At the heart of Skilltype is a spirit of inclusion. We know that information professionals — those who work in libraries, who conduct scholarly research, who manage knowledge systems in our institutions — are vital to the survival and dissemination of truth. We make tools to help these professionals do their job well, and it’s important that our tools invite, include, and serve all those who might benefit from their use. That’s why we are committed to making our software accessible to users of all levels of ability.
The following posts describe the considerations and challenges we faced when developing with accessibility in mind, describes some architectural strategies for building accessible components inReact, and then walks through accessibility implementations in two of our components,MenuBarandTagListPicker.
Part 1: Good A11Y is Good UX
Written by Paul Hine, Lead App Developer at Skilltype
We’re not Accessibility experts. We’ve read alotofblog postsabout Accessibility and looked throughvariousstandardsdocuments, but we don’t claim to have the depth of experience of, say, an Accessibility professional. However, we weren’t going to let that be an excuse to “leave accessibility for later,” which is a tempting path¹. Instead, we decided to approach accessibility (A11Y) the way we approach user experience (UX). None of us have degrees in UX or call ourselves UX professionals, but like most teams building apps for web and mobile, UX is a top priority in our software design and we spend a lot of time discussing and testing it.
Thinking about A11Y as UX is not trivial but it can be intuitive. The first step in our UX design is always mining our own sensibilities as web users. We ask ourselves questions like “does this make sense?”, “what would I expect to happen here”, “is this too much information on one screen”, etc. We use those sensibilities to make some best guesses that inform our interface design and behavior. We can do the same thing with A11Y with a little extra effort — first, we have to build some sensibility around using A11Y features by using the web the way someone with disabilities would.
We began by familiarizing ourselves with the types of disabilities some of our users may have. The A11Y Project identifies four broad categories of accessibility: Visual, Auditory, Motor and Cognitive². Each has its own specific set of guidelines and considerations, but there is also a lot of overlap. For example, if keyboard interaction is well-designed on your site, it will assist users with visual impairments using standard keyboard navigation as well as motor-impaired users using special control apparati. So, for the purposes of this post, we’ll focus on a blind or visually impaired user, but many of the analyses and strategies here can inform design and development for other accessibility needs.
The W3C Web Accessibility Initiative (WAI) site provides some useful personas for users with disabilities³. Here’s an excerpt from their persona for Ilya, a senior staff member (of a fictitious organization) who is blind:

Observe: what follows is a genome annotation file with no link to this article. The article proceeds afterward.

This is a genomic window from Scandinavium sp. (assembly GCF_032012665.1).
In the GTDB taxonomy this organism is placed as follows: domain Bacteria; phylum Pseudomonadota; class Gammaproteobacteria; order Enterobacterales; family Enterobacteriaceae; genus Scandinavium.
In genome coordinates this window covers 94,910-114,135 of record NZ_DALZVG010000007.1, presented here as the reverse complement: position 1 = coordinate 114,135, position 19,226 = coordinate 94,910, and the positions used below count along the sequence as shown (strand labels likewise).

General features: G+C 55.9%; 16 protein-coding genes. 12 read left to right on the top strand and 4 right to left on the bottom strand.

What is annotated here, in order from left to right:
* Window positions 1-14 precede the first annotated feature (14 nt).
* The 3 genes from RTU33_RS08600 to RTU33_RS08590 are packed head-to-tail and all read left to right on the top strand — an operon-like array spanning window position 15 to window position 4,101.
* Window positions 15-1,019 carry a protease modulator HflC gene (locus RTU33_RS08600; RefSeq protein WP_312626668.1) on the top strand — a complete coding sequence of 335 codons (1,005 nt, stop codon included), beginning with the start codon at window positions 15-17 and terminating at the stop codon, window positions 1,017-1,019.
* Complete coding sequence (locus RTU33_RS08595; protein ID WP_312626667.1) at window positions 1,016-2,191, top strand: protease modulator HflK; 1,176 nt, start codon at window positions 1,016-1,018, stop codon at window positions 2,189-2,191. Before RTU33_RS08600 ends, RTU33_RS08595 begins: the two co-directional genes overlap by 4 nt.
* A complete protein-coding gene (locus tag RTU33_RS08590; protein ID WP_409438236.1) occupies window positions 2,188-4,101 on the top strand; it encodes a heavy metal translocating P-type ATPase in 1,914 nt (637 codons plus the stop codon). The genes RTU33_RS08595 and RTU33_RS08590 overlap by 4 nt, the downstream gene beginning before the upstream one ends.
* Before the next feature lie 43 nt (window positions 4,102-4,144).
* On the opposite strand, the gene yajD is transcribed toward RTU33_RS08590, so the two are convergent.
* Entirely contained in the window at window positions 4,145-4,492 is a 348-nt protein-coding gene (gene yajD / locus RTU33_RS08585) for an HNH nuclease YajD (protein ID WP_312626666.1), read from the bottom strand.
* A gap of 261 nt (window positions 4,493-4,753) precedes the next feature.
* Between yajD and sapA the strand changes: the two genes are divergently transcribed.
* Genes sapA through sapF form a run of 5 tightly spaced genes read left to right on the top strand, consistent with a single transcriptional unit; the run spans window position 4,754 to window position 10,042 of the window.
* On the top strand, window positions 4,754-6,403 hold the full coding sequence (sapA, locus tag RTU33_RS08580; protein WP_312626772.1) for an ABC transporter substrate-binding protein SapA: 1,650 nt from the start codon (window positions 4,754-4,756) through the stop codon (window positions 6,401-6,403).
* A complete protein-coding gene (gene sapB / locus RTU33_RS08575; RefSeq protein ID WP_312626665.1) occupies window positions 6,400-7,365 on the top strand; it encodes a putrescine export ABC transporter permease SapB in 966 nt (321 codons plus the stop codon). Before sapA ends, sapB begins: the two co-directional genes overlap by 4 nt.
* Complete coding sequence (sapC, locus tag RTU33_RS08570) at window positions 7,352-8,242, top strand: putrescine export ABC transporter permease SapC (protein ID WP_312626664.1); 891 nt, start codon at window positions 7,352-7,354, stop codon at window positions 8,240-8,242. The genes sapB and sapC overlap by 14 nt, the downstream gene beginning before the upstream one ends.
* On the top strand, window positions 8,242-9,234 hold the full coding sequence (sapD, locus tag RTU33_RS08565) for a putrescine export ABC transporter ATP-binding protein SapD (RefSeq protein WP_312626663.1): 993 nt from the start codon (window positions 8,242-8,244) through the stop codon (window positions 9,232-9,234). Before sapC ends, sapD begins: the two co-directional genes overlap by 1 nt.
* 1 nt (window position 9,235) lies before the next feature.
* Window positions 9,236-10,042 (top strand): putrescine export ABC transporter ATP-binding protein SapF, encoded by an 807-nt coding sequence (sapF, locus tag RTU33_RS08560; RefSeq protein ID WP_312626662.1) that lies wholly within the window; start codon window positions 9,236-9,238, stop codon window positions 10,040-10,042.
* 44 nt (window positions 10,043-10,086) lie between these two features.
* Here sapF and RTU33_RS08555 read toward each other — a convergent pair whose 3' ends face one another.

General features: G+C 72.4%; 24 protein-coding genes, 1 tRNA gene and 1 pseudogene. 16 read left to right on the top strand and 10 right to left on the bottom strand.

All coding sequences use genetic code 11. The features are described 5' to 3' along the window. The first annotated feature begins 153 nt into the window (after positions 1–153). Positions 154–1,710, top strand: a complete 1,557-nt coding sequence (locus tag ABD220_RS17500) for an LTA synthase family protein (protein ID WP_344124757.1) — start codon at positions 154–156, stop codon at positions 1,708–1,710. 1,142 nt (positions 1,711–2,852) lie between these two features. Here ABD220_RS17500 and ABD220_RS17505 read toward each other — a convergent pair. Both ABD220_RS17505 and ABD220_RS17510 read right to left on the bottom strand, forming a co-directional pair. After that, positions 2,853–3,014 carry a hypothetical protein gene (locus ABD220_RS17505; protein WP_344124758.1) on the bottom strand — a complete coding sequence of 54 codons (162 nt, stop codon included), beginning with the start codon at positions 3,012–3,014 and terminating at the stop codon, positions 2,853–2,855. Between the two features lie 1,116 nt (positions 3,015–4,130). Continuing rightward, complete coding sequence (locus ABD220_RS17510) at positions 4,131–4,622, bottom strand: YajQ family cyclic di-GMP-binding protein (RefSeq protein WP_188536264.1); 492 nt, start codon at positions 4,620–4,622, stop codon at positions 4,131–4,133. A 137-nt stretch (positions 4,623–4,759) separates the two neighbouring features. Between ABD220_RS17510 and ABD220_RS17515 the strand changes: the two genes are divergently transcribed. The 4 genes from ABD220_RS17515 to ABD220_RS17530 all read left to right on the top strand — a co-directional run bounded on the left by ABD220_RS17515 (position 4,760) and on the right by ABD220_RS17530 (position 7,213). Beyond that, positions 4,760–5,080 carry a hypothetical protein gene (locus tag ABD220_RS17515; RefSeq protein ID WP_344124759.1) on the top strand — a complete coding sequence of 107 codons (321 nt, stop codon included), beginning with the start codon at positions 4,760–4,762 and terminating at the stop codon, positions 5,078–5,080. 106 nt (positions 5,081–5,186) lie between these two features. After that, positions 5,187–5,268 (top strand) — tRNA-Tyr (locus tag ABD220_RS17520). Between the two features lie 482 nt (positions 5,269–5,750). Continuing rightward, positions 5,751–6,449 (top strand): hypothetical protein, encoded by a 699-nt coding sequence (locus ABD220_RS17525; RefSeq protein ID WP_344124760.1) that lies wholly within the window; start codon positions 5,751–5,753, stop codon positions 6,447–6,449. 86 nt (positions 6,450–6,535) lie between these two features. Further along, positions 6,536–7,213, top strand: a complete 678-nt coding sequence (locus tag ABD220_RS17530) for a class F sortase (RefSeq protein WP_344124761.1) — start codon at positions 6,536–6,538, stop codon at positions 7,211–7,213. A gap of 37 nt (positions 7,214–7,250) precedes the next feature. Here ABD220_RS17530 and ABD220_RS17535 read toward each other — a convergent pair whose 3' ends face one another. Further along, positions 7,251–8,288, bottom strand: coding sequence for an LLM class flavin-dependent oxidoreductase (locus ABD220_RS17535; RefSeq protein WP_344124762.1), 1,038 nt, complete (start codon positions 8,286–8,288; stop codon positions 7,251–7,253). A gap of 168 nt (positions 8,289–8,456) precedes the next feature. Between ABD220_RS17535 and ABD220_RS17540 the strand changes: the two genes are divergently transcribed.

Ilya is blind. She is the chief accountant at an insurance company that uses web-based documents and forms over a corporate intranet and like many other blind computer users, she does not read Braille.
Ilya uses a screen reader and mobile phone to access the web. Both her screen reader and her mobile phone accessibility features provide her with information regarding the device’s operating system, applications, and text content in a speech output form.
We know that responsible UX/UI design must address site or app functionality in the various browsers and platforms where users will encounter our work “in the wild” (Chrome, Firefox, iOS, Android, etc), so our next step was to identify the screen readers that our visually impaired users would use on our web app. For this, we looked to WebAIM, non-profit organization out of Utah State University that compiles data every year on screen reader usage and demographics. We learned that the vast majority (> 80%) of users with disabilities used 3 screen readers: JAWS, NVDA and VoiceOver⁴. As JAWS is a commercial product with a non-trivial pricetag ($90/year), we opted to start with the free applications.
To educate ourselves, we watched some videos of users with disabilities actually using screen readers to interact with applications like email on their computers⁵ and phones⁶, as well as navigate and use web sites like reddit⁷ (and even playing Mortal Kombat⁸). We then installed and/or activated these applications on our own computers and spent some time using our computers and phones to browse the web. At first, it’s incredibly awkward and slow to do anything, especially on the phone, where the gestural metaphors are nearly all repurposed. One vlogger on Youtube who is blind and demoing screen readers on her phone even warns, “don’t activate VoiceOver on your iPhone until you know how to use it, or you won’t be able to turn it off”⁶. But after a few hours of experimentation and Googling, you should be able to proficiently navigate a website with only your ears and the keyboard. It’s very important to reach this level of proficiency with screen readers — you must begin to build a design intuition for alternative forms of interaction; over time, as you design, build, and test accessible interfaces, this intuition will mature and, ideally, be on par with your sense for visual design and usability.
In Part 2, we’ll look at howReactis particularly well suited for architecting accessible apps.